The Value Proposition – A former coach at my alma mater shared some wisdom I’ve been thinking about lately. “You’re only valuable as long as you are adding value.” In athletics the bottom line is winning. In whatever game we play, the customer holds the scorecard. They come with the expectation that they will leave in a better place.
It sounds oxymoronic, but it can only be about you is if it’s NOT about you. As Keith Ferrazzi is fond of saying, give without the expectation of return and your payback can be exponential.
But, as Warren Buffet might say, be careful where you invest. He aligns his brand with people who share his values. In these relationships one and one can be greater than 100. Think of your priority Rolodex like a stock portfolio. Discard under-performing investments. You’ll still take a few chances on “growth stocks”, relationships that take longer to mature. Time is the ultimate currency. invest the bulk of it where you think you’ll get the best return.
My goal with this morning show feed: To leave you in a better place than I found you. Today’s Jacobs Media blog post talks about why this is important. Thanks for taking these AM sojourns with me!
Screen time has doubled for today’s kids, compared to our generation. The surprising datapoint: It’s primarily old fashioned TV. Via Axios
Who tried this first? Did you know that grapes turn into fireballs in a microwave? Wired and a physicist explain why.
Why your brain needs downtime. And how much is enough? (Hint: It isn’t much.) via Medium
Heart attacks are on the rise among younger women. Here are some of the contributing factors. Via CNN.
Today In History:
1944, The Batman & Robin comic strip premieres in newspapers.
1958, Billed as ‘The Big Gold Record Stars‘ Bill Haley and his Comets, The Everly Brothers, Buddy Holly & The Crickets, Jerry Lee Lewis and Jimmie Rodgers all appeared on the first date of a six day tour of Florida.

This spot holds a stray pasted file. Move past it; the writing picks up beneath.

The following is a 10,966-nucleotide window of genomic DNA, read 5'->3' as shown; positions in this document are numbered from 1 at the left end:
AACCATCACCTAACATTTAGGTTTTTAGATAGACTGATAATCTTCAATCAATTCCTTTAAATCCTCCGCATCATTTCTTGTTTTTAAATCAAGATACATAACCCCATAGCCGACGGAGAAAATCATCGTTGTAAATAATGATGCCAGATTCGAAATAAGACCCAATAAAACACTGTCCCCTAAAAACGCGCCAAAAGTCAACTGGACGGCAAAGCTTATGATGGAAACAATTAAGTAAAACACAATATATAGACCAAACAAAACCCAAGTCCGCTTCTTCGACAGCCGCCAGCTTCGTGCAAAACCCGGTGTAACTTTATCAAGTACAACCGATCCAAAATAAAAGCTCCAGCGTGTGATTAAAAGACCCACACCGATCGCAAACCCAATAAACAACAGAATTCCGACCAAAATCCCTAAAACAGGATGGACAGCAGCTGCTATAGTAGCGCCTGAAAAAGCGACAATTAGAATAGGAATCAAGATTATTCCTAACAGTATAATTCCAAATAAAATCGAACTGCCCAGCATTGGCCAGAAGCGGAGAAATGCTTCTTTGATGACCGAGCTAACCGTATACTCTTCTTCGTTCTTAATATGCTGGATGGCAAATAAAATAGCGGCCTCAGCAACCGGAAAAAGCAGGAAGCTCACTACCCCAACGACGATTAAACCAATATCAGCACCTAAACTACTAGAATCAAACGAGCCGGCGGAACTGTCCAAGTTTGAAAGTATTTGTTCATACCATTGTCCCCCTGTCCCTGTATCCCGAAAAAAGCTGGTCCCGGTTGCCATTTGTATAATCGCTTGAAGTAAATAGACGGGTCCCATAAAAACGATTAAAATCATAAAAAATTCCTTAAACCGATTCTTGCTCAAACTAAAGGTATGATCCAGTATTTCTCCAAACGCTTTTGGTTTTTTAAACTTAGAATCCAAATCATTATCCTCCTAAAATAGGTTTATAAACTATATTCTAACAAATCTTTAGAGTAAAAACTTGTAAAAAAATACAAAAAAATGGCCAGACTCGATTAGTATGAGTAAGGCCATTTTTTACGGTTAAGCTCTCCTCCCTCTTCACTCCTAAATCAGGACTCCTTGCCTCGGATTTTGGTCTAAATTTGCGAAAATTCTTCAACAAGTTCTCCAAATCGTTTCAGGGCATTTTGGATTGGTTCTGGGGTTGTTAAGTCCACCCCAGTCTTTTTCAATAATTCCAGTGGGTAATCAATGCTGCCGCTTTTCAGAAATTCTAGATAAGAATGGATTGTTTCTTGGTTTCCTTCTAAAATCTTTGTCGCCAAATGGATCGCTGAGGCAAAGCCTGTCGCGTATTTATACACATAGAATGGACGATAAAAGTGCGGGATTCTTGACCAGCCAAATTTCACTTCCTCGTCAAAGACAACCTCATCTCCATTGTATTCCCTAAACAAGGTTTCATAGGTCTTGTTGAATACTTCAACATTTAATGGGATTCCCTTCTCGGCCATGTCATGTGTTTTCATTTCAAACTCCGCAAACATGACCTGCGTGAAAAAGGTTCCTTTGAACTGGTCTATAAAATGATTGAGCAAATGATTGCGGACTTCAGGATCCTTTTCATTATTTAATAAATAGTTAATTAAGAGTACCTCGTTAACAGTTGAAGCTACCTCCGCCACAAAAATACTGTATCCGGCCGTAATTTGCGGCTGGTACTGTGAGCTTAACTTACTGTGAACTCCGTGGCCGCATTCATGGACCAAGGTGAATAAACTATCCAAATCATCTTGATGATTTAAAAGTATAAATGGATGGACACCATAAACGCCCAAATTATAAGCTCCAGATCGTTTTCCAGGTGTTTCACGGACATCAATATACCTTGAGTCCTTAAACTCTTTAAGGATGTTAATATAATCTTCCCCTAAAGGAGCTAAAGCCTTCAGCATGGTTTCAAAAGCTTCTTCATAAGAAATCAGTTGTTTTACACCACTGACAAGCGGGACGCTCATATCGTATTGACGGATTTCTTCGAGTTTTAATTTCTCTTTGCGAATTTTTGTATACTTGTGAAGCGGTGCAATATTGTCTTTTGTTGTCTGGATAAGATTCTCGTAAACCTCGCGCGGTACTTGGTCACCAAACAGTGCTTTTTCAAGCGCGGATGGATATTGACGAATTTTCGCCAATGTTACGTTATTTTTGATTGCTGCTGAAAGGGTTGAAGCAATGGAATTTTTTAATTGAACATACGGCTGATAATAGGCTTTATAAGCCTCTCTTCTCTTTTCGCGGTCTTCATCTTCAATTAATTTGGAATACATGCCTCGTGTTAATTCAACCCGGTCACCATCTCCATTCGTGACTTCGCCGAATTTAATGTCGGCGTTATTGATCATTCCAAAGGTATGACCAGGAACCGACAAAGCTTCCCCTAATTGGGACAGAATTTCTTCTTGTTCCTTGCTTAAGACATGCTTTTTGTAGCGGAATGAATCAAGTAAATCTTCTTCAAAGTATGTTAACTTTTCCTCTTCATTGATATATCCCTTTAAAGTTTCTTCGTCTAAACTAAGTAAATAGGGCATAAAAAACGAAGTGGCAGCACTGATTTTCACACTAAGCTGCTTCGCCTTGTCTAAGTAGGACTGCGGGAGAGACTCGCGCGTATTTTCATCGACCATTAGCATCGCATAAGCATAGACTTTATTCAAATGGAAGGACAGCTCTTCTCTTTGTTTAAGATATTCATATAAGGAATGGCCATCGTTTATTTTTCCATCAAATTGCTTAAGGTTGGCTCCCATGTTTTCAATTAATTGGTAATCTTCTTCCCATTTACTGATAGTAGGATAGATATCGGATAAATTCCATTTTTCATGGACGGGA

1959, 16 year old Jimi Hendrix made his stage debut when he played a show at the Temple De Hirsch Sinai synagogue in Seattle.
1962, John Glenn becomes the 1st American to orbit the Earth, aboard Friendship 7
1971, “Mr. Hockey,” Gordie Howe scores a goal and adds 3 assists, including his 1,800th career NHL point, in 6-5 Red Wings’ win over Buffalo in Detroit; Howe’s 1,670th game.
1987 David Hartman quits ABC’s “Good Morning America” after 11 years.
1992 Ross Perot says he’ll run for President on Larry King Show
Happy Birthday to: Buffy Sainte-Marie, 1941; J Geils, 1946 (d. 2017); Walter Becker, 1950 (d. 2017); Randy California, 1951 (d. 1997); Kurt Cobain, 1967 (d. 1994); Rihanna, 1988
Much More Music:
1966 – “These Boots Are Made for Walkin’” is number one for Nancy Sinatra. Written by Lee Hazlewood the recording featured Wrecking Crew members, Hal Blaine on drums, Al Casey, Tommy Tedesco, and Billy Strange on guitars, Ollie Mitchell, Roy Caton and Lew McCreary on horns, Carol Kaye on electric bass and Chuck Berghofer on double bass, providing the notable bass line. (Video)
1971, Marvin Gaye‘s “What’s Going On” is released. Originally inspired by a police brutality incident witnessed by Four Tops member, Renaldo “Obie” Benson, the song marked Gaye’s departure from the Motown Sound towards more personal material. Later topping the Hot Soul Singles chart for five weeks and crossing over to number two on the Billboard Hot 100, it would sell over two million copies, becoming Gaye’s second-most successful Motown song to date. (Video)
1988 – Nearly seventeen years after his death, Louis Armstrong has Billboard’s highest debuting single of the week when “What a Wonderful World” comes in at #67. One legend has it that the song was first offered to Tony Bennett, who turned it down. It was a “stiff” when first released in 1967. The tune’s appearance in Good Morning, Vietnam did the trick and Satchmo was back on the charts. (Video)
Today’s Quote Worth Re-quoting:“There is no such thing as ‘on the way out’ as long as you are still doing something interesting and good; you’re in the business because you’re breathing.” ~Louis Armstrong
We leave you with Elton John’s classic, “Tiny Dancer”. It was climbing the charts this week in 1972. Bernie Taupin wrote the lyrics for side one, track one of the Madman Across the Water LP. They were inspired by his first visit to the US in 1970, and were intended to capture the spirit of California, where he found the women he met highly contrasted with those who he had known in England. Elton’s record company initially was cool to its release as a single because they said it didn’t have a “hook”, a catchy melodic phrase that was easy to sing. His fans knew better. (Video)
Hope you have a great day! See you Tomorrow at 6am on Twitter.